The Fourth Alabama Painting by Don Troiani

Fifth Brigade, Army of the Potomac

Loudoun Artillery

Mustered in Confederate service for one year dated 1 July, 1861. Arrived at Manassas Junction, Virginia, 19 July, 1861. Stationed at Young's Branch, on the Bull Run River, and near the Lewis House, Portici, 21 July, 1861

CAPTAIN A L ROGERS

Section: FIRST LT. H HEATON

Two 6 pounder smoothbores, M1841

Section: SECOND LT. W B CLAGETT

Two 6 pounder smoothbores, M1841

Sources

"There is a considerable force below us at the Point of Rocks, prepared to resist the passage of troops over the bridge or up the railroad. Among the Virginia forces there, we hear of Capt. Ashby's Mountain Rangers, Capt. Rogers' Loudoun Artillery, a part of Captain Imboden's command from this post, Captain Carter's Company of Cavalry. and Captain Winfield's Company of Rifles."

The Staunton Spectator, 25 May, 1861 - Affairs at Harpers Ferry, 21 May, 1861

"To frustrate their purpose, Col. Hunton, on Sunday night ordered Captain Rogers, to place two pieces of cannon at Conrad's Ferry, so as to prevent their landing on this side, which order was promptly executed and Lieutenant Henry Heaton placed in command with some twenty-five men."

The Richmond Daily Dispatch, 27 June, 1861 - Fight near Leesburg, Va.

"Upon hearing that the enemy had advanced as far as Edward's Ferry, on the Maryland side of the river, Col. Hunton, stationed at Leesburg, 4 miles distant, ordered one company of infantry thither, to take their position on the Virginia side, to act as guard and to harrass the enemy as much as possible in case of an attemt to cross."

The Richmond Daily Dispatch, 28 June, 1861 - The brush at Edward's Ferry: the enemy frightened off with stove-pipes, 21 June, 1861

"A Confederate battery, under the command of Capt. A. L. Rogers of the Loudoun Artillery, was set up near the plantation orchard and the Ball family cemetery. They proceeded to fire shells at the Federal troops within range during a portion of the day."

Portici: Portrait of a middling plantation in Piedmont, Virginia, Manassas National Battlefield Park, by Kathleen A Parker and Jacqueline L Hernigle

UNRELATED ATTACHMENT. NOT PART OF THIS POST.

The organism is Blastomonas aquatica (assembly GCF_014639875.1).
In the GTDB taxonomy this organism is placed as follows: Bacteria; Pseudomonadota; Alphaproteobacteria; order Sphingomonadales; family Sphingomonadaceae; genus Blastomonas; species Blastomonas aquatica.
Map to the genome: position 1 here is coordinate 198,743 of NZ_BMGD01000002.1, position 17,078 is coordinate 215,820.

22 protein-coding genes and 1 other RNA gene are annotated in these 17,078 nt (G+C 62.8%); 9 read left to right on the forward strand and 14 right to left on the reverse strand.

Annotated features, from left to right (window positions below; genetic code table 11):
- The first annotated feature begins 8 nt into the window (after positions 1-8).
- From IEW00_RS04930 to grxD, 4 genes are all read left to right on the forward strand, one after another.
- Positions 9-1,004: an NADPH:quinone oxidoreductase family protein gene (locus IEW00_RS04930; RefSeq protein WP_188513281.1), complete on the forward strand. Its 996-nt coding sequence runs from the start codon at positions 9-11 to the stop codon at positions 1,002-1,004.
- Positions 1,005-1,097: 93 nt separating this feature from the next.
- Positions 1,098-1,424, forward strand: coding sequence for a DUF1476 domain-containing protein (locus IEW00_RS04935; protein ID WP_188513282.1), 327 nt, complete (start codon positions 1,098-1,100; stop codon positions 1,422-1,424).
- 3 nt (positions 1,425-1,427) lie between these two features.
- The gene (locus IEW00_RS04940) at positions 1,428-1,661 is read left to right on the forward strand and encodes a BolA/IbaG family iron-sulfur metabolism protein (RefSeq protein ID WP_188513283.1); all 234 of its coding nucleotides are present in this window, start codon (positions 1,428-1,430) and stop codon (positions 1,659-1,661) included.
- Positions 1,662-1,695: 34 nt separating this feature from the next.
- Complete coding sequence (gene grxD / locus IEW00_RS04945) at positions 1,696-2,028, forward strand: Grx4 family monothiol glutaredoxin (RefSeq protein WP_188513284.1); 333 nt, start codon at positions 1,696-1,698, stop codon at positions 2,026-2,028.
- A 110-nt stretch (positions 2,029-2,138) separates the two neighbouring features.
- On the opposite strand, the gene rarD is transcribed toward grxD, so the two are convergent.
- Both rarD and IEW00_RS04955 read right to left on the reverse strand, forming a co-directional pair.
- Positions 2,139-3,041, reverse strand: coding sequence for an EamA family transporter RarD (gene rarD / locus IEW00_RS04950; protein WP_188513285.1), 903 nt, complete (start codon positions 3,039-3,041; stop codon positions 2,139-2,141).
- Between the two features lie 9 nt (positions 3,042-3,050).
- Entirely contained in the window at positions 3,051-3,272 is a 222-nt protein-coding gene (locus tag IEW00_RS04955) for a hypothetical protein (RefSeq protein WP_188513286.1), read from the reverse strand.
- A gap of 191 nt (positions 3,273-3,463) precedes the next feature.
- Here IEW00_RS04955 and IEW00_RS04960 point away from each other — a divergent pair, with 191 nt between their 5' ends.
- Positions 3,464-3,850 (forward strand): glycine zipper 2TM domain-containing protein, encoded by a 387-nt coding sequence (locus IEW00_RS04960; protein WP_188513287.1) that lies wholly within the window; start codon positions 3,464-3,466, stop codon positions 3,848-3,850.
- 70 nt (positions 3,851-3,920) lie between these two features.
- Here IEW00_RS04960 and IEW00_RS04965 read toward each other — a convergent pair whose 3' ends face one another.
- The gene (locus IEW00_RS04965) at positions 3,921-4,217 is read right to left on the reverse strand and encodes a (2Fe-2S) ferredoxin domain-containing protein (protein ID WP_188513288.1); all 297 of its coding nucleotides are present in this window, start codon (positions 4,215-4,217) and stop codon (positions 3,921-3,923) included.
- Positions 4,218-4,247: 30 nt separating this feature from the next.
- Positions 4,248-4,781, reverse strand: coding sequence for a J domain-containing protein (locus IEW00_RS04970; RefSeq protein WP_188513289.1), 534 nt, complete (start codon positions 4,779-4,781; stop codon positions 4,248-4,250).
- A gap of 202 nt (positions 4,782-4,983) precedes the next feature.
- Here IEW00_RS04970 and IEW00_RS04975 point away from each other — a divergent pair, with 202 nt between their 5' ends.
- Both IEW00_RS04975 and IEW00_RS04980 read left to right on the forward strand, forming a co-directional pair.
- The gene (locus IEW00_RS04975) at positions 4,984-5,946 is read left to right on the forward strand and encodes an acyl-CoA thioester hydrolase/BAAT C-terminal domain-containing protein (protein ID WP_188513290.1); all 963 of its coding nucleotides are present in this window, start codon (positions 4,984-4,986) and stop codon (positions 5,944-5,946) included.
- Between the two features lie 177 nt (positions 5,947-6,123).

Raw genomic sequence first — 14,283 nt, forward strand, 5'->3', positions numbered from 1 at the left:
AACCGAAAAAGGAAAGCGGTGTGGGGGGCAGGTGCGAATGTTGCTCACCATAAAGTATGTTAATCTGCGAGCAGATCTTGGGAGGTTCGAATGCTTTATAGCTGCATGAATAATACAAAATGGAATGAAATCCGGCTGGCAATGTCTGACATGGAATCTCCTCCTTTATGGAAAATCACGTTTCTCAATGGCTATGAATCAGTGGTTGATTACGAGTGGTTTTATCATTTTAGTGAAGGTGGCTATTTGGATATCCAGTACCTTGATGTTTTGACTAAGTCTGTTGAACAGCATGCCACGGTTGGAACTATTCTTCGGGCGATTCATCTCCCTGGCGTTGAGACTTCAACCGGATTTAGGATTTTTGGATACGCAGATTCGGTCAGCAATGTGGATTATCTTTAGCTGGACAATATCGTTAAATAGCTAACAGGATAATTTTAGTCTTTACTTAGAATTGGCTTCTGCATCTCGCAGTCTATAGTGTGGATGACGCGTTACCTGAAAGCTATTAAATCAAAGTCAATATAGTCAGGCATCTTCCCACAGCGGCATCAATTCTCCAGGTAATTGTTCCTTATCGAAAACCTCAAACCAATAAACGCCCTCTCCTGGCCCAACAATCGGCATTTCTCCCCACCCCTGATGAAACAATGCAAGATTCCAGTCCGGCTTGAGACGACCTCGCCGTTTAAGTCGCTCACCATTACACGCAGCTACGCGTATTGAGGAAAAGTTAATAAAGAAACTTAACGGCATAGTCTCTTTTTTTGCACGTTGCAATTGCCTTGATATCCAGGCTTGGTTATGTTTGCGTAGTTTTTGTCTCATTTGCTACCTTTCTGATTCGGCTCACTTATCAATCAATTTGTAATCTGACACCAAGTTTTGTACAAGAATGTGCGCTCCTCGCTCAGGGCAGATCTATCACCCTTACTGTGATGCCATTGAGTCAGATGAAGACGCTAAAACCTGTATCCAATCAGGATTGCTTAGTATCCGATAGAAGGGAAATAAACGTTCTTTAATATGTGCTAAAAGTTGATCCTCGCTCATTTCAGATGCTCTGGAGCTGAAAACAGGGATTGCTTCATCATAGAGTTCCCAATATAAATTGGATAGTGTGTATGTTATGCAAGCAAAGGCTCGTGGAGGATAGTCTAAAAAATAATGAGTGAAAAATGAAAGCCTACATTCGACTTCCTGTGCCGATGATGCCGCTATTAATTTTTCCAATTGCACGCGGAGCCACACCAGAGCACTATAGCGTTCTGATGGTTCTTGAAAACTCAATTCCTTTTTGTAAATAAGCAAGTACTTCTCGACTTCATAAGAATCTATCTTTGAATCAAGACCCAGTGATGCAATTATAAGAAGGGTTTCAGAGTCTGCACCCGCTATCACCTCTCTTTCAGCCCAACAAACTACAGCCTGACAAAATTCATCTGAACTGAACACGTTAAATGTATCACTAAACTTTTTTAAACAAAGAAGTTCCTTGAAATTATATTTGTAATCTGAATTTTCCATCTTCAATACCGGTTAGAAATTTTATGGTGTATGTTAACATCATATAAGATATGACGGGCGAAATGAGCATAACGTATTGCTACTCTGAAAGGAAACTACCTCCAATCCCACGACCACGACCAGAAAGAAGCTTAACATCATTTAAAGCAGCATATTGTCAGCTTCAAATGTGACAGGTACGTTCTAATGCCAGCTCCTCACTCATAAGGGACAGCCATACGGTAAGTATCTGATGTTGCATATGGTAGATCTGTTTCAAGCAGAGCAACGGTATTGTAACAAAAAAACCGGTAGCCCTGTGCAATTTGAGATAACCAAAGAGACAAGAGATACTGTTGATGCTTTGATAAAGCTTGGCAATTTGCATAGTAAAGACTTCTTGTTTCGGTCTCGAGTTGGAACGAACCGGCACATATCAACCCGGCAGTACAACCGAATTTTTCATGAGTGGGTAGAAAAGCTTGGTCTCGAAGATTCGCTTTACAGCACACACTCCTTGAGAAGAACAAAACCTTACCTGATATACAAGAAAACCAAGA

"The company's armament was no more impressive than its men; four small six-pounder brass guns. The city had borrowed the guns from the U S Navy Yard and regularly fired them on Washington's birthday and other notable dates."

The Brooke, Fauquier, Loudoun & Alexandria Artillery, First Edition, No.785 of 1000, by M J Andrus

"In support of the 5th Brigade were five companies of cavalry, the battery of Capt. H Gray Latham, and Capt. A L Rogers' Loudoun Artillery, in positions selected by David B Harris, now assigned to Beauregard's staff, while retaining his commission in the Virginia Corps of Engineers."

Confederate engineer: Training and campaigning with John Morris Wampler, by George G Kundahl

"Besides my own regiment I had in my command at Leesburg the Loudoun Cavalry, commanded first by Captain Shreve, and afterward by Captain Meade; and a Loudoun battery commanded by Captain Rogers."

"I was stationed near the Lewis House, where I at once lost my cavalry and arillery, which were placed in other portions of Beauregard's army."

Autobiography of Eppa Hunton

A guide to Virginia military organisations 1861-1865, Revised Second Edition by I A Wallace, Jr.

Notes

The Loudoun Artillery was accepted in state service at Leesburg, Loudoun County, Virginia, on 21 April, 1861, and was assigned to the 8th Virginia Infantry between 21 April and 30 June, 1861.